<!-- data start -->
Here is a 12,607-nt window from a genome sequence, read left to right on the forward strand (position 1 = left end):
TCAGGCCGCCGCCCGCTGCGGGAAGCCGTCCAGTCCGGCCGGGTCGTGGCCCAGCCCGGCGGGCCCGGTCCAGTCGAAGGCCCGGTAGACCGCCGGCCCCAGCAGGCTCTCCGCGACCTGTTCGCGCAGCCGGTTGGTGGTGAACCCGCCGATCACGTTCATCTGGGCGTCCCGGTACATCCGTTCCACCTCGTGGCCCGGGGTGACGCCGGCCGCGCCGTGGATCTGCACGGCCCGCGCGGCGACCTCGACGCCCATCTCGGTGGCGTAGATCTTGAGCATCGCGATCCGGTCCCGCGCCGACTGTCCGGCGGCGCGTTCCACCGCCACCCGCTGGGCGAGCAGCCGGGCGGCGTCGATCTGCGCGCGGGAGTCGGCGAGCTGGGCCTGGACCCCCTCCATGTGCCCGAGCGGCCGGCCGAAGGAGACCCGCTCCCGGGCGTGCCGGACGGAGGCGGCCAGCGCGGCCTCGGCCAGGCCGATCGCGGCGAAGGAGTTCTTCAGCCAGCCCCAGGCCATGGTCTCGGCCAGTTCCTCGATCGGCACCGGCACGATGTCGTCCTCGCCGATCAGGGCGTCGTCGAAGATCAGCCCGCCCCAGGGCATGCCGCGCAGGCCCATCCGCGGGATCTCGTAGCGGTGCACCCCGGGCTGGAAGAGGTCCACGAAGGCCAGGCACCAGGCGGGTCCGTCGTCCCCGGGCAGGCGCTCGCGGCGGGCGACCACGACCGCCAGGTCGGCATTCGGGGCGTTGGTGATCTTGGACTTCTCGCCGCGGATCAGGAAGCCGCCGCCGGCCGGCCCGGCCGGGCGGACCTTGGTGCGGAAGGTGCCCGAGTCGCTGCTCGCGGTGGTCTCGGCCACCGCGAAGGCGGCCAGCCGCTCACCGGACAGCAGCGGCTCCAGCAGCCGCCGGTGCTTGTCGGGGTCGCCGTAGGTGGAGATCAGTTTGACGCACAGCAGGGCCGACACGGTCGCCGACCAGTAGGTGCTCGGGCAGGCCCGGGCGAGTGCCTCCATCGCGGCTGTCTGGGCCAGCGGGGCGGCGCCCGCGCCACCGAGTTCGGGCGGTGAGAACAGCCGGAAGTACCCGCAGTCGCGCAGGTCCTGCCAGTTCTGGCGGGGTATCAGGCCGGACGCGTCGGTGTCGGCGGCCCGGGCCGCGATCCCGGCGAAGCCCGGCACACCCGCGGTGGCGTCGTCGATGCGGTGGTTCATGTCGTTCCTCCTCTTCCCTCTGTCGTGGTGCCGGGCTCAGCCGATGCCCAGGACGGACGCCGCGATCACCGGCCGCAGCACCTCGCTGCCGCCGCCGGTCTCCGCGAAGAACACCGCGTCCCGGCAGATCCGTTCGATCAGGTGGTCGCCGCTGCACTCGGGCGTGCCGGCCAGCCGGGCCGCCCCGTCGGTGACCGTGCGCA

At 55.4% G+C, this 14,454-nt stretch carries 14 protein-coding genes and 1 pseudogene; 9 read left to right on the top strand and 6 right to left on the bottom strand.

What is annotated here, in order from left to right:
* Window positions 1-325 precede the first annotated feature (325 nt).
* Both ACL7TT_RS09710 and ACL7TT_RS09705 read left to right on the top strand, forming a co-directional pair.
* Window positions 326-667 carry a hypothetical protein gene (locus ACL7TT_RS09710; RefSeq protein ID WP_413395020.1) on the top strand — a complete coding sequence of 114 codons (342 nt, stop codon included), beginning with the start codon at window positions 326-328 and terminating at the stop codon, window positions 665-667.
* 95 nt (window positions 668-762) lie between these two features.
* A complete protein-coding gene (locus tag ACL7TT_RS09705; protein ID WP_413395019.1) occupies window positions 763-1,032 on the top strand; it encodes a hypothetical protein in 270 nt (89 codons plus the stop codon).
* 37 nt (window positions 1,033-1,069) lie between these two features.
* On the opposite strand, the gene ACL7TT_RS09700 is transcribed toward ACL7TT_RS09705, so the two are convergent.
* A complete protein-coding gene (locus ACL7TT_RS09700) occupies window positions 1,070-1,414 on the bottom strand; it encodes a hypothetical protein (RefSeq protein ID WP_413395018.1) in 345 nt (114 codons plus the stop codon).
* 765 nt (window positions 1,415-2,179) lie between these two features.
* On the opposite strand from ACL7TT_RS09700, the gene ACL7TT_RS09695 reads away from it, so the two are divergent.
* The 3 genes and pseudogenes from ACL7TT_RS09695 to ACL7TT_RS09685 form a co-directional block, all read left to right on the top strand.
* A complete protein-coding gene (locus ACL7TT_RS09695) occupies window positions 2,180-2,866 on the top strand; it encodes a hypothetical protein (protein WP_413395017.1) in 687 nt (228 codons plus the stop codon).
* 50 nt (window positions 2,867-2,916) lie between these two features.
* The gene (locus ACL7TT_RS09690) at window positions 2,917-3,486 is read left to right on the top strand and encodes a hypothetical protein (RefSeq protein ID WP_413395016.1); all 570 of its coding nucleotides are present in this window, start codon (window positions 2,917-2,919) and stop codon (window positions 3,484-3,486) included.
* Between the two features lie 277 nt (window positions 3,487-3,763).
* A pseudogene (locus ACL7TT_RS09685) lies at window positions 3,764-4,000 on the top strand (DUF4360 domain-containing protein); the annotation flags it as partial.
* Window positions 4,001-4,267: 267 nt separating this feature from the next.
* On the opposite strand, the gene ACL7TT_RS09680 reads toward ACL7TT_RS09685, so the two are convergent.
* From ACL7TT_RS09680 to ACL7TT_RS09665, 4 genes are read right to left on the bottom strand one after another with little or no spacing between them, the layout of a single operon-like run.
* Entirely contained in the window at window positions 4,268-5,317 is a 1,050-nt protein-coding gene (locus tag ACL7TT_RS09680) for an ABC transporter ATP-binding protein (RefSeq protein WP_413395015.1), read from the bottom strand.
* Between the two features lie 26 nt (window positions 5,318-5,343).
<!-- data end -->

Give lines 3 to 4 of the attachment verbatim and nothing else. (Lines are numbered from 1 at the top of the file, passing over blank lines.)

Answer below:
At 55.4% G+C, this 14,454-nt stretch carries 14 protein-coding genes and 1 pseudogene; 9 read left to right on the top strand and 6 right to left on the bottom strand.

What is annotated here, in order from left to right: